FIG. 5 is a cross-sectional view taken along the line 55 of FIG. 4 as viewed in the direction of the arrows;

FIG. 6 is a side elevational view of another fixation member which can be used in the apparatus of FIG. 1;

FIG. 7 is a bottom elevational view of the fixation member of FIG. 6;

FIG. 8 is a cross-sectional view taken along the line 88 of FIG. 7 as viewed in the direction of the arrows;

FIG. 9 is a side elevational view of another fixation member which can be used in the apparatus of FIG. 1;

FIG. 10 is a bottom elevational view of the fixation member of FIG. 9;

FIG. 11 is a cross-sectional view taken along the line 1111 of FIG. 10 as viewed in the direction of the arrows;

FIG. 12 is a side elevational view of yet another fixation member which can be used in the apparatus of FIG. 1

FIG. 13 is a bottom elevational view of the fixation member of FIG. 12;

FIG. 14 is a cross-sectional view taken along the line 1414 of FIG. 13 as viewed in the direction of the arrows;

FIG. 15 is an enlarged view of FIG. 11;

FIG. 16 is an enlarged perspective view of a penetration structure; and

FIG. 17 is an enlarged side elevational view of a penetration structure.

DETAILED DESCRIPTION OF THE PREFERRED EMBODIMENT

While the invention is susceptible to various modifications and alternative forms, a specific embodiment thereof has been shown by way of example in the drawings and will herein be described in detail. It should be understood, however, that there is no intent to limit the invention to the particular form disclosed, but on the contrary, the intention is to cover all modifications, equivalents, and alternatives falling within the spirit and scope of the invention as defined by the appended claims.

Referring to FIGS. 1 and 2, there is shown an apparatus 10 which incorporates the features of the present invention therein. As discussed in greater detail below, apparatus 10 can be utilized to immobilized bone fragments 14 of a comminuted bone 12 (hereinafter referred to as bone 12). In the exemplary embodiment of apparatus 10 shown in FIGS. 1 and 2, apparatus 10 includes a fixation member 16, a fixation member 18, screws 20, and a k-wire 22.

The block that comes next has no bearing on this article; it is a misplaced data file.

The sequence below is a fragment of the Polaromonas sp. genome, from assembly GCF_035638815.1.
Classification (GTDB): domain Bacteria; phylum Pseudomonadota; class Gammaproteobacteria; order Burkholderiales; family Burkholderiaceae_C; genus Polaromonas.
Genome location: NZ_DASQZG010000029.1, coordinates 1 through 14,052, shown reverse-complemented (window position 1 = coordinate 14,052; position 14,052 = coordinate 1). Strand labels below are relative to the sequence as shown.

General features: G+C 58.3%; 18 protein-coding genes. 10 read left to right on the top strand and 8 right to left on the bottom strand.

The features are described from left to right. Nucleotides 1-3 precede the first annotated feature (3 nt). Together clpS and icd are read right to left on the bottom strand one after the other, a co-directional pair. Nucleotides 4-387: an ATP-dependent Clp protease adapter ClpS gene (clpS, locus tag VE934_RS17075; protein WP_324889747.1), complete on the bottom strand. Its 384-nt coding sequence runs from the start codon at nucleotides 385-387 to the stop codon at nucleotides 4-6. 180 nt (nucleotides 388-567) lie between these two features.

As shown more clearly shown in FIGS. 9, 10, 11, and 15, fixation member 16 includes a number of arm members 32, a stop member 46, penetration structures 42, and a body portion 24. Body portion 24 has a fastener hole 52 and a wire hole 66 defined therein. Body portion 24 also has an upper surface 26, a lower surface 28, and a perimeter edge 30 interposed between upper surface 26 and lower surface 28. It should be understood that while body portion 24 is shown as being substantially annular shaped, other shapes are contemplated. For example, body portion 24 could be square shaped or have an oblong shape.

Still referring to FIGS. 9, 10, 11, and 15, each arm member 32 has an end 34 secured to perimeter edge 30 of body portion 24 so that each arm member 32 extends outwardly in a radial direction relative to a perpendicular central axis 38 of body portion 24. Moreover, arm members 32 are spaced apart from one another along perimeter edge 30 such that a notch 40 is defined between adjacent arm members 32. It should be appreciated that arm members 32 can have various lengths. For example, as shown in FIG. 10, arm member 32 a has a length L1 which is greater than the length L2 of arm member 32 b. Having arm members 32 of various lengths is an advantage of the present invention since it enhances the ability of fixation member 16 to reach and stabilize a greater surface area of comminuted bone 12 (see FIG. 1). In other words, the aforementioned advantage allows arm members 32 of fixation member 16 to reach, contact, and thus and stabilize, a greater number of bone fragments 14 (see FIGS. 1 and 2) in comminuted bone 12.

It should be understood that fixation member 16 (including arm members 32) is preferably made from a material having a relatively low elastic modulus. For example, fixation member 16 can be made from titanium. Having fixation member 16 made from a low elastic modulus material allows fixation member 16 to slightly bend or flex when biased against an outer surface 44 of bone 12 with a fastener, such as screw 20 (see FIGS. 1 and 2). In addition, it should be understood that the above described notches 40 enhance the ability of arm members 32 to slightly bend or flex and thus further allow fixation member 16 to readily conform to the irregular surface features of bone 12. The above described ability to slightly flex allows fixation member 16 to readily conform to the irregular surface features of bone 12 and thus exert an equal pressure on outer surface 44 when biased against bone 12 with screw 20. Moreover, the ability of fixation member 16 to slightly bend under a load ensures that penetration structures 42 remains in contact with bone 12 and thus substantially prevent relative movement between bone fragments 14. As shown more clearly in FIGS. 15, 16, and 17, a penetration structure 42 is secured to an end 36 of each arm member 32 such that each penetration structure 42 extends in an axial direction relative to perpendicular central axis 38 of body portion 24. Each penetration structure 42 is configured so as to penetrate below outer surface 44 of bone 12 when fixation member 16 is biased against outer surface 44 of bone 12. In addition, each penetration structure 42 is further configured so as to limit the aforementioned penetration such that lower surface 28 of body portion 24 is prevented from contacting outer surface 44 of bone 12 (see FIGS. 1 and 2) when fixation member 16 is biased against outer surface 44 of bone 12.